Tax collectors were extortionists. Don’t think Inland Revenue Department but crime gangs. If the Romans and local Jewish rulers wanted say 30% of your earnings, then they employed collectors. But they didn’t pay the collectors. So, collectors asked for say another 20% of your earnings for themselves. And if they didn’t get that total of 50% of your earnings, they beat it out of you.
Tax collectors were not popular. Funny that! You didn’t want to befriend or seen to be friends with a tax-collector.
Not only were they low-life, but they were also seen as ungodly. They weren’t decent church-going sort of folk who kept a standard of personal morality, or gave to community charities. They didn’t believe. And seemingly didn’t care.
And they also cuddled up to the Romans, the oppressive occupation forces. They did what the Romans wanted and profited from it. They were betrayers of their race, culture, land, and faith. You would not want your daughter to go out with one. And you would never invite one for dinner.
Which was the problem. Jesus, the latest popular rabbi in town, the one everyone was talking about and wanted to invite to dinner, accepted your invitation to dine and brought along Matthew and his collector mates. Oh-uh. Are you really sure you want Jesus in your house?
Imagine Matthew 9: 10, 11. “And as Jesus sat at dinner in the house [that’s your house], many tax-collectors and other undesirables were sitting with him and his disciples. When the Pharisees [fellow Presbyterians] saw this, they said to his disciples [also Presbyterians), “You guys are nuts!”
Then there is a silence in the text before Jesus pipes up. But note the disciples have no answer. I suspect they too thought this was nuts.
How do you really accommodate an undesirable guest like a tax collector? No one trusts him. No one wants him. But he comes as part of the Jesus package. What boundaries do you impose? Will he keep to them? What happens if he doesn’t? This is risky. There are no easy answers.
Matt, I’m guessing, also is thinking this is nuts. This is a party for nice religious people, and he isn’t one of them. He gets the vibe. The ‘we-are-nervous-around-you’ vibe. He’s tuned to pick up such vibes. He knows you don’t want him in your house. He can see through that welcoming beatific smile.
Matt knows how to make people scared. But he doesn’t know how to make people like him. He can do fear. He can’t do love. But he wants to do love. He wants to believe he can do love. Jesus makes him believe he can do love. Jesus makes him believe that he’s really a diamond, despite his roughness.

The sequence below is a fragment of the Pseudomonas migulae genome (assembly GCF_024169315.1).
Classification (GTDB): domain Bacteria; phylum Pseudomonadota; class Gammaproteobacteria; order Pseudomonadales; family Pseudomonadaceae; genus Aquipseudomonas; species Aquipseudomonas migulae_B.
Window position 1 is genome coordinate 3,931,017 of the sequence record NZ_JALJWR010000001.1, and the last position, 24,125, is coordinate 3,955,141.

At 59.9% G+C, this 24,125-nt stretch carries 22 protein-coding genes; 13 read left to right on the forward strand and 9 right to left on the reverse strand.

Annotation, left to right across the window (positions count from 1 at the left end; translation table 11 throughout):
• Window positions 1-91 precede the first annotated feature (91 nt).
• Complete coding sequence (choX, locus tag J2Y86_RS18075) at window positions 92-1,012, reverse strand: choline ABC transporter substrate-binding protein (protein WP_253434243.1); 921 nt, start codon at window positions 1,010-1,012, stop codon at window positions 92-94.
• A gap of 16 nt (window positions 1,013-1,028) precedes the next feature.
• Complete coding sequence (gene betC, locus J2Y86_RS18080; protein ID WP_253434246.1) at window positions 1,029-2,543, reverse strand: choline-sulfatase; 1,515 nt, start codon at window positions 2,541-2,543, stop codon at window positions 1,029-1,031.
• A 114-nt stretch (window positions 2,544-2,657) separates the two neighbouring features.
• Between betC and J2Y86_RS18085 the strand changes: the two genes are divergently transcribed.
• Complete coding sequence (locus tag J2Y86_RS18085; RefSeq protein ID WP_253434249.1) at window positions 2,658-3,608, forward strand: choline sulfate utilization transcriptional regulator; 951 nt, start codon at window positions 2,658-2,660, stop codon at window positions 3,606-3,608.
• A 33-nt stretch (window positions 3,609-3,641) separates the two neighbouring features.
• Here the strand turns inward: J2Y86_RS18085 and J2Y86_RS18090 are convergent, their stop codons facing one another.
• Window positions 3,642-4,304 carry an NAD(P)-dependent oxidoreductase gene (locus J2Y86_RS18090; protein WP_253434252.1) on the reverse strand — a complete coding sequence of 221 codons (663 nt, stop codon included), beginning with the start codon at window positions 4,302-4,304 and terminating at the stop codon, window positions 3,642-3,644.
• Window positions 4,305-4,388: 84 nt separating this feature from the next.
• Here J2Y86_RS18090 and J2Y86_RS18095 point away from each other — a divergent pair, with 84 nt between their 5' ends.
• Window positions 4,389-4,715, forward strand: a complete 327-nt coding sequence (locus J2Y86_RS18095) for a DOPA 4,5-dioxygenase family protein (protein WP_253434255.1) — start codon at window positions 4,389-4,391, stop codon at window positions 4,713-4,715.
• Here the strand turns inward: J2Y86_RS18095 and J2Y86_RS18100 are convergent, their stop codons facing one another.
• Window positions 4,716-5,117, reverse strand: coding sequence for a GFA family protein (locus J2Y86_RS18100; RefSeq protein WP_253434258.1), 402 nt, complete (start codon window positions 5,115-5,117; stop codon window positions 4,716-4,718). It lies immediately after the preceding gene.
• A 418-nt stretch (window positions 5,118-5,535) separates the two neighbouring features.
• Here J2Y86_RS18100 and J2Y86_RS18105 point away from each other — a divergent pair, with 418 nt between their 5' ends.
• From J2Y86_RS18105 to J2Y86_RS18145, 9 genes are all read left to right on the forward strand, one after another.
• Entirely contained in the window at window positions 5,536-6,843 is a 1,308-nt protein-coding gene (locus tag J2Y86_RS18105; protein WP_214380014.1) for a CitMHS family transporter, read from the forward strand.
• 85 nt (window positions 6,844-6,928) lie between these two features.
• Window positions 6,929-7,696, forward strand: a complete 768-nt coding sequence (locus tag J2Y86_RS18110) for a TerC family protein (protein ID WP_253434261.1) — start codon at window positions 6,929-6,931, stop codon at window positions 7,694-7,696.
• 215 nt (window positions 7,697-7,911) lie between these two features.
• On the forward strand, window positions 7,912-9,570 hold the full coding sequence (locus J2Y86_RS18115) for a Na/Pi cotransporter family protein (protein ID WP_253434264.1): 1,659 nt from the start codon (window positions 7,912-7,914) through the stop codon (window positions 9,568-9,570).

The purpose of church is to embody that belief of Jesus. The purpose of church, the ‘called out’, is to help people believe they can do love. No matter how much fear they have, or how much others fear them, they can learn and be shown and be trusted to do love.
Ekklesia, ‘called out’, also has a modern meaning. When you call someone out on something you are inviting them to be true to themselves. That is be true to their true self. Be true to the diamond, not the rough.
This sense of ‘called out’ invites us to imagine that Matt’s extortionists ways, relationships as a tax-collector, and the profits gained, did not reflect his true self. He was living a lie – the lie that he was happy, the lie that he was successful and fulfilled. For so many people there is a disconnect between what they do and who they truly are, and for many it can lead to living a lie.
All it took was a look, and the lie crumbled. Or it was Jesus calling out his name when he had no idea that any self-respecting rabbi would ever bother to know his name.
Remember the church of Tiki Boy café. Putting a smile on your face, an atmosphere that evokes your senses, being called by your name… Now, from our reading, we have the church for the Matthews. A place where others believe that no matter how bad, or hurt, or needy you are, you can do love. And in this place, they will stand by you when you try and fail or when others doubt or criticise you. No matter how weak you are, together with us you can be strong.
There is another meaning too in the name ‘ekklesia’. Namely that you are called out for a purpose. It’s not just a call to welcome and help you belong, or a call that invites you be true to yourself. It’s also call to be something you might not even have dreamt of. For church/ekklesia are a community who are called to live a vision.
This is the sense of the English-based website Ekklesia, at one stage the biggest Christian website in the UK. Its vision is one of justice, peace, and sustainability for people and planet. It is committed to a style of practical and theoretical investigation which they describe as “thinking without tanks”.
So church is not just a place of belonging, acceptance, smiles, and kindness, or a place of provocative hospitality beyond the boundaries of what is normally acceptable or manageable. Church is a place where dreams are dreamt, visions are brought to earth, and actions are undertaken. To paraphrase the Magnificat, we are called out ultimately for the purpose of pulling the mighty and their self-serving reasoning down from their thrones and lifting up the lowly, the ostracized, and the marginal.